This is a done-in-one issue battle between the arch foes: Batman and the Joker. The battle itself is stupendous, highlighting the ruthless madness of the Joker and the iron will of the Batman. Don't miss the two-page spread as the two collide while the Joker drive's his very nicely rendered vintage car. Yes, the talented Mr. Breyfogle in top form as usual. Embellishing this main event is Alan Grant who has obviously done research on the historical meaning of the tarot and the symbolism of the bat. He uses the knowledge to further enrich the issue.
Detective Comics 871-873
The New Batman In An Adventure About People Who Collect Batman Villain Memorabilia
First of all, the art is ravishing. Not gorgeous. Not beautiful. Ravishing - lush and rich and yes, sexy. Kudos to Jock, who did the art for this story arc. In particular look for the two page spread with the red sky and the bat moon with Batman and Gordon talking on the GCPD rooftop. This is in 871.
There is a one pager in 872 when Batman leaps off after his meeting with Oracle - I was tempted to tear it off and frame it.
Writing flows, with nary a boring moment and there are very well placed cliff hangers between issues. There is reference in 871 to a corrupt cop, Becca Mulcahey, an alleged associate of the infamous Jim Corrigan. Sure enough she's there when I checked out my old issues of Gotham Central.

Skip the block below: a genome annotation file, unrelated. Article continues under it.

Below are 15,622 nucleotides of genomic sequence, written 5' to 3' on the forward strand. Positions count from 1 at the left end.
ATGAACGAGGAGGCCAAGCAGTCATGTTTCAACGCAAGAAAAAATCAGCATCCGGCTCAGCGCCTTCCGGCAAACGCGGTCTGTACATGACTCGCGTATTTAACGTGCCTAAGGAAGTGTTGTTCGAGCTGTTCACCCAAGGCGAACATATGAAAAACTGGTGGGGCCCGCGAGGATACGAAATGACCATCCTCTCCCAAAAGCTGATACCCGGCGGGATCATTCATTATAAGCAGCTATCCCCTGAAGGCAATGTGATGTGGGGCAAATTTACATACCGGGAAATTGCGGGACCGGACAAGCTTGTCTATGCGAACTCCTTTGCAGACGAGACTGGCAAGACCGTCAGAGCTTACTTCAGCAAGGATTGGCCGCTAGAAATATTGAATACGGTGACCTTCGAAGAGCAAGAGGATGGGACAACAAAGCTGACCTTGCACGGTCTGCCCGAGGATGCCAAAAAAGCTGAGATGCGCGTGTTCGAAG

The backup tale in 871 and 872 is about Jim Gordon and is interesting enough but it does not conclude during the course of this three issue arc.
Detective Comics 874-875
The Mystery Of James Gordon
These two issues, and the backup stories from 871 and 872, form a story that, in turn, forms a question and the question is never answered. Like a multi-faceted gem the question is presented to the reader, it's various facets introduced; there is depth in this question and there is mystery. It is a measure of Scott Snyder's skill that his delicate balance is maintained and we do not get frustrated at the tale. The tale is told as it should be and presented with great artistry by the writer. An artistry that is handily matched by the artist. Francavilla's particular strength is action. Batman and Red Robin in motion is a joy to behold. Francavilla's inks are rightfully heavy keeping a tone that suggests Miller and Colan. The range of the color palette used for each set of related panels is carefully limited, helping to evoke mood. But it is the writing that draws us back. Notice the subtlety with which Mr. Snyder fills out the character of James Gordon, a dialogue here, a scene there. A lesser writer would have succumbed to stereotypes. As I turn the last page I think it only right that DC assigns its top talents to do such an iconic title as 'Detective Comics'.